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Monday, October 22, 2007

What I'm writing

I've been working on a prose poemy series called "Gated Communities," and collaborating with the wondrous poet Sheila Murphy on a piece called "Room."

Here are bits of "Gated Communities." I've submitted Part I to a journal of prose poetics.

(a series in progress)

Part I: Outside Looking In side


Where leaves of the sequoias fall and winds lift them beyond the edges of roads.

No, not edges not roads. A circle of time.


Where there are no sequoias, no winds to move the minutes.

Where horses lose their gait and disintegrate.

Where no one remembers the ways, means, or mothers.

He says: a rhombus. She says: a trapazoid.


I bought a vintage velvet dream and hemmed it to rub against my ankles like cats. Dead mother's emerald earrings clung to my ears like leaves.

On a road with no moon I shivered under shadows of trees I could not see. He said he'd be waiting by the gate. There would be no other opening.

There was no gate.


If you proceed from A to B on your horse, you may not notice a slight deviation, a size of time as imperceptible as the beginning of an embryo.

You must have circular vision like the sequoia know where beginnings never end and endings begin.

You must recognize the invisible point of conception -- open your self to conceive it. Then let it go – (that's the point. (beside the point.


One must have a mask to enter, said the keeper of the gate. His head was swathed in black sackcloth with holes for his eyes, too dark to see under a half-hearted winter moon.

Are you a hangman or a gatekeeper? I asked, I in my red cloak, with my head in the winds and rain, my feet in red rubber slippers.

He said nothing as the road became a river and he a ferryman steering a boat of cloaked shadows cascading over the gate into a promised land of violins, ice wine, and chandeliers.

Part II: Inside Looking Out side or


There I was, finally or so assumed by me, presumed I. Evidence: A: There was no keeper. B. The gate looked different, cast in a light I didn’t recognize. There was graffiti on the gate: an outline of a heart intersected by an arrow at the precise midpoint of nine circles, apparently. The graffiti was a scrawl in Latin, translated: DANTE LOVES BEATRICE.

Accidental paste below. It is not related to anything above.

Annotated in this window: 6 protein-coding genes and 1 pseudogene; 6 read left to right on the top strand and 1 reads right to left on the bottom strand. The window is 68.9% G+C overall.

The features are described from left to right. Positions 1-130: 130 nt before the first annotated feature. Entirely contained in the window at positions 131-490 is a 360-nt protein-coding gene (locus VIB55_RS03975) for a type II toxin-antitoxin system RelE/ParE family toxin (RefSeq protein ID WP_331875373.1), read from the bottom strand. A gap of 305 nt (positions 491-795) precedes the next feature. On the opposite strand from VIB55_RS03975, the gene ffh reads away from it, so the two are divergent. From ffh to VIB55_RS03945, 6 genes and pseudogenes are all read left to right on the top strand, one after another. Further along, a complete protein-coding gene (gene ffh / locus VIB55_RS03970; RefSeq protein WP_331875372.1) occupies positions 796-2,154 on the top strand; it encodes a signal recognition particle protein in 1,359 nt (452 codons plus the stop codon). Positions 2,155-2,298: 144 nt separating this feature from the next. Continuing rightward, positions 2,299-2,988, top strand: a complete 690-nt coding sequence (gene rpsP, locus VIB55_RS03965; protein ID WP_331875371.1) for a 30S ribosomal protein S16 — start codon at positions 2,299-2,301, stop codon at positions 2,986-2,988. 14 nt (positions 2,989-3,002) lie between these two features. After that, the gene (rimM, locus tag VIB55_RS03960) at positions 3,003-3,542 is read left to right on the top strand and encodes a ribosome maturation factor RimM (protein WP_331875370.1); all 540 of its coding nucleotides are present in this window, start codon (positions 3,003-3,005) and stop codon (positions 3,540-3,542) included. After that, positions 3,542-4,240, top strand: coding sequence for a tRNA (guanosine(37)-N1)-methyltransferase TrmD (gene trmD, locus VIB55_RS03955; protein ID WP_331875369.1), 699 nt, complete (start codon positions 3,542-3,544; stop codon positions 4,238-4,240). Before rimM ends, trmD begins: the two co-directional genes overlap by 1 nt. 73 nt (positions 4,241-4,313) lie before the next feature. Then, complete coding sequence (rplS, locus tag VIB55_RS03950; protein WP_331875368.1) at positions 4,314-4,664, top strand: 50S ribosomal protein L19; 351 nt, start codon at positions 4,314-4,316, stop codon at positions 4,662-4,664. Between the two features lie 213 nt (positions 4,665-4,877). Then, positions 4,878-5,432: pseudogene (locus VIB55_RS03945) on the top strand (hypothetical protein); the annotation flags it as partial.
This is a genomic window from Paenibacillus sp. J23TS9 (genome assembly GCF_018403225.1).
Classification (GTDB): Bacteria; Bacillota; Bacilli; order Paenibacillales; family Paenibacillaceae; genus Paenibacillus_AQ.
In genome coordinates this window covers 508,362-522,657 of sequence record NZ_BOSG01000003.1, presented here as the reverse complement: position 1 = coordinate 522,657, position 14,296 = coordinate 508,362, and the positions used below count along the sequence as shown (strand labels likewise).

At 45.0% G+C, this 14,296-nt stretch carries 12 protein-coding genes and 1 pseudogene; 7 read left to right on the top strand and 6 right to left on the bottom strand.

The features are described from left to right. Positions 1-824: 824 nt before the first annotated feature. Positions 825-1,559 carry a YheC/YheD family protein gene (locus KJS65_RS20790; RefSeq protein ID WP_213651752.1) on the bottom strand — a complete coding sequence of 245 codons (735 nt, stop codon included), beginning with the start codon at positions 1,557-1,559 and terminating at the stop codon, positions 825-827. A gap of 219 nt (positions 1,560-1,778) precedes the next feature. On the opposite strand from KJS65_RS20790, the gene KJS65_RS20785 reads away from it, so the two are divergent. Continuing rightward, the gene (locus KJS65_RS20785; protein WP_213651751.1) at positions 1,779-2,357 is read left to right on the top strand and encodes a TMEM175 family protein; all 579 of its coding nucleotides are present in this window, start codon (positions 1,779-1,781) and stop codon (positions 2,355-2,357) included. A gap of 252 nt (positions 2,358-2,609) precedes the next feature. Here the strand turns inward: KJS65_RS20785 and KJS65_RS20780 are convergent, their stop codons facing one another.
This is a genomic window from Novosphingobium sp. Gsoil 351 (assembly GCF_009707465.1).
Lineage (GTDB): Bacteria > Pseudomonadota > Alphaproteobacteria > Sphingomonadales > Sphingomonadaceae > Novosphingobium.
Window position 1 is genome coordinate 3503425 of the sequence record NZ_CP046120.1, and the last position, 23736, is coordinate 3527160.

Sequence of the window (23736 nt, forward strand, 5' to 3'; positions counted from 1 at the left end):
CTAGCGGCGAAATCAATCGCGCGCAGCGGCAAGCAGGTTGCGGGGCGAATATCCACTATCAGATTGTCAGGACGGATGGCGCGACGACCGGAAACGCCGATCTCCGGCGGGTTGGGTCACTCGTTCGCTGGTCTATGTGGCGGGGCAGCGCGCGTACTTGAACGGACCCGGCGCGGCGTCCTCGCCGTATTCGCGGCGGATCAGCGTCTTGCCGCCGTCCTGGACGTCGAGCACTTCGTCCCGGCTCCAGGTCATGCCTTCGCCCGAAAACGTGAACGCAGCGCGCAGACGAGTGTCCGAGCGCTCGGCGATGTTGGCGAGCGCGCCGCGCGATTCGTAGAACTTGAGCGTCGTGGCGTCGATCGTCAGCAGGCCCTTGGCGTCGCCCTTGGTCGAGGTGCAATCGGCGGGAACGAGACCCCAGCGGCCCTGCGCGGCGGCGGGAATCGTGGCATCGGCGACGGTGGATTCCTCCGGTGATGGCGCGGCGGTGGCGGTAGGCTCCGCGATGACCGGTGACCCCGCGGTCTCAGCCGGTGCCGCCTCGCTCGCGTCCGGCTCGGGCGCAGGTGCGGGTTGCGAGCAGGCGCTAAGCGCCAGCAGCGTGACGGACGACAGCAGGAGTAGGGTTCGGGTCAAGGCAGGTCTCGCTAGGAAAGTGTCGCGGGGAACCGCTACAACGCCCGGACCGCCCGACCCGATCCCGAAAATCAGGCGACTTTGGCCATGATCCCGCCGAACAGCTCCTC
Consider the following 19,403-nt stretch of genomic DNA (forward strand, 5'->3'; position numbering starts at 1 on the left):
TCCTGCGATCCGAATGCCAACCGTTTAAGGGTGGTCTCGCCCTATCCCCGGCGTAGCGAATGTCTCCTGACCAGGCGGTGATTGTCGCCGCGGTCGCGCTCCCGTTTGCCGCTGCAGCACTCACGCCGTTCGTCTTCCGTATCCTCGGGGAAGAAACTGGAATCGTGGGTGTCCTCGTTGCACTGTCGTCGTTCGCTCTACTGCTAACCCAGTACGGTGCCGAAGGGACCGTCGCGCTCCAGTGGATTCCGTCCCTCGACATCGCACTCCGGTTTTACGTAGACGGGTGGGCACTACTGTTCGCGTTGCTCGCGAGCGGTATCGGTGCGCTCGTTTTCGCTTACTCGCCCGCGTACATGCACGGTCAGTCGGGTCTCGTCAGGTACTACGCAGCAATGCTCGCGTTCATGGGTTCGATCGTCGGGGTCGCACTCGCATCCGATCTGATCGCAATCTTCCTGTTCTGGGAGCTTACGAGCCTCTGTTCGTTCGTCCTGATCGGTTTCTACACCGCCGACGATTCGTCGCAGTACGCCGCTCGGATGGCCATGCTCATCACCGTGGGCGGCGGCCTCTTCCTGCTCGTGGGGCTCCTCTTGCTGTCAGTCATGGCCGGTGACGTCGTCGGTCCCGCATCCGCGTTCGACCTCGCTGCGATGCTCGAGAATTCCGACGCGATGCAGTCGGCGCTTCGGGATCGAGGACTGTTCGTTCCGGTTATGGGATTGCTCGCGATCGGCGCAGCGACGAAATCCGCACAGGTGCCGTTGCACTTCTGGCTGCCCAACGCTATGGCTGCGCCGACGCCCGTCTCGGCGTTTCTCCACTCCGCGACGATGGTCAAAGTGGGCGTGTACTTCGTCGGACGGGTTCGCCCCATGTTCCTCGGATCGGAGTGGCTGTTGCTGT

Someone poked me, but not yet the man with the umbrella. Someone questioned my assumptions. Was this my dead mother? Is that what she’d said, in the manner of the crow, opening and shutting its beak, did she ever squawk at me, utter: caw caw? Are you sure that’s what you saw . . . dear . . . you with your extravagant imagination, your solitary perspective? Have you located yourself in correct time and season? Are you walking tall and straight forward? Beware of walls!

One must be vigilant. I had learned that much, perhaps not that much. The gate keeper gone, I could only keep watch for and on my self. Was there truly graffiti on the gate? Was there love or at least a story of love? I could not respond, to anyone’s satisfaction, as I imagined, without any fore or hindsight. Where had I left my sight? How could I find it? Where were the chandeliers?

I raised the volume of my voice to an atonal # A, a vulgar arrow to pierce the bland white noise of the context, nothing but fog and a sense of walls. Then, abruptly, the man with the umbrella but without it, all in white: jacket, shirt, pants, and hat. He looked fatigued, red eyed and back bowed, as though in wait for the arrival of an arrow, consulted a watch with a large face he wasn’t wearing on his wrist. It’s time, the man said repeatedly, nostrils quivering.

The man cleared his throat to achieve a tone of certainty: there is not . . . is not any, any longer . . . no longer is time but not vacant. There it is, VOICI and VOILA: the vacancy! For you, if you wish. Then he scurried past, disappearing at the end of the roads, it seemed, though I could see no roads.

The planet on this side of the gate felt flat and far like an outdoor concert hall without speakers. The man must have fallen off its ledge, either the planet or fog, I couldn’t tell. I only knew that he was not to be beloved; the distances were much too obvious. There was nothing to do but seek the plot allotted to me, my space to design. I started to walk short and crooked in a random direction.


If you walk swiftly to meet deadlines, you may miss the turn.

If you walk slowly to arrive at specific places, you may miss the turn.

Walk without point past the playgrounds and cemeteries, the wedding rotundas and taverns. Walk only toward possibility without thought and reflection without light.

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